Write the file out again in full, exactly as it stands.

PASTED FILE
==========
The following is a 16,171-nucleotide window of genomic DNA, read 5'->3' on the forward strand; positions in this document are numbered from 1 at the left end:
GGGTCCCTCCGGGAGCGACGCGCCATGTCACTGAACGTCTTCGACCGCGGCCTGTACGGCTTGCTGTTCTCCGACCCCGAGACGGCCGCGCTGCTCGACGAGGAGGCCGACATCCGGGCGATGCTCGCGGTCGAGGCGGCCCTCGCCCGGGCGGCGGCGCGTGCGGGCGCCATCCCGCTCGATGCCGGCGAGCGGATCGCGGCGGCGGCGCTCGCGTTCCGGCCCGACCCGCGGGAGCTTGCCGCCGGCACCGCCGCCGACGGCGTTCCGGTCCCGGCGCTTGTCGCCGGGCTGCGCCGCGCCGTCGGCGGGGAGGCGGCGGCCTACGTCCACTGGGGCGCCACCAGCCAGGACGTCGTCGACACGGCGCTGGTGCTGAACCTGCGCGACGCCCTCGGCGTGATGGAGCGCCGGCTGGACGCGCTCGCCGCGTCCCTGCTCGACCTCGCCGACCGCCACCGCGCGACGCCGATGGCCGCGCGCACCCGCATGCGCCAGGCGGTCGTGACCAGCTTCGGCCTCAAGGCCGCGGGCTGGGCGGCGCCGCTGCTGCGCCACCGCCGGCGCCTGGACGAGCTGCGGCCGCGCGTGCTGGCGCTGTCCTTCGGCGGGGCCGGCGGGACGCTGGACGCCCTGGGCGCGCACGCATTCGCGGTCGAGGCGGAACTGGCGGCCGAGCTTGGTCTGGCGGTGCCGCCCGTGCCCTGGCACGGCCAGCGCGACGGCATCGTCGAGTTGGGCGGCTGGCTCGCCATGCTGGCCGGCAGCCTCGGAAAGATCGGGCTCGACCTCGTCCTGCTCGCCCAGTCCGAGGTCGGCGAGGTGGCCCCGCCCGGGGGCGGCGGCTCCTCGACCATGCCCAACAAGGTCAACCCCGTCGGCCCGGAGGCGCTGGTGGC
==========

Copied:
The following is a 16,171-nucleotide window of genomic DNA, read 5'->3' on the forward strand; positions in this document are numbered from 1 at the left end:
GGGTCCCTCCGGGAGCGACGCGCCATGTCACTGAACGTCTTCGACCGCGGCCTGTACGGCTTGCTGTTCTCCGACCCCGAGACGGCCGCGCTGCTCGACGAGGAGGCCGACATCCGGGCGATGCTCGCGGTCGAGGCGGCCCTCGCCCGGGCGGCGGCGCGTGCGGGCGCCATCCCGCTCGATGCCGGCGAGCGGATCGCGGCGGCGGCGCTCGCGTTCCGGCCCGACCCGCGGGAGCTTGCCGCCGGCACCGCCGCCGACGGCGTTCCGGTCCCGGCGCTTGTCGCCGGGCTGCGCCGCGCCGTCGGCGGGGAGGCGGCGGCCTACGTCCACTGGGGCGCCACCAGCCAGGACGTCGTCGACACGGCGCTGGTGCTGAACCTGCGCGACGCCCTCGGCGTGATGGAGCGCCGGCTGGACGCGCTCGCCGCGTCCCTGCTCGACCTCGCCGACCGCCACCGCGCGACGCCGATGGCCGCGCGCACCCGCATGCGCCAGGCGGTCGTGACCAGCTTCGGCCTCAAGGCCGCGGGCTGGGCGGCGCCGCTGCTGCGCCACCGCCGGCGCCTGGACGAGCTGCGGCCGCGCGTGCTGGCGCTGTCCTTCGGCGGGGCCGGCGGGACGCTGGACGCCCTGGGCGCGCACGCATTCGCGGTCGAGGCGGAACTGGCGGCCGAGCTTGGTCTGGCGGTGCCGCCCGTGCCCTGGCACGGCCAGCGCGACGGCATCGTCGAGTTGGGCGGCTGGCTCGCCATGCTGGCCGGCAGCCTCGGAAAGATCGGGCTCGACCTCGTCCTGCTCGCCCAGTCCGAGGTCGGCGAGGTGGCCCCGCCCGGGGGCGGCGGCTCCTCGACCATGCCCAACAAGGTCAACCCCGTCGGCCCGGAGGCGCTGGTGGC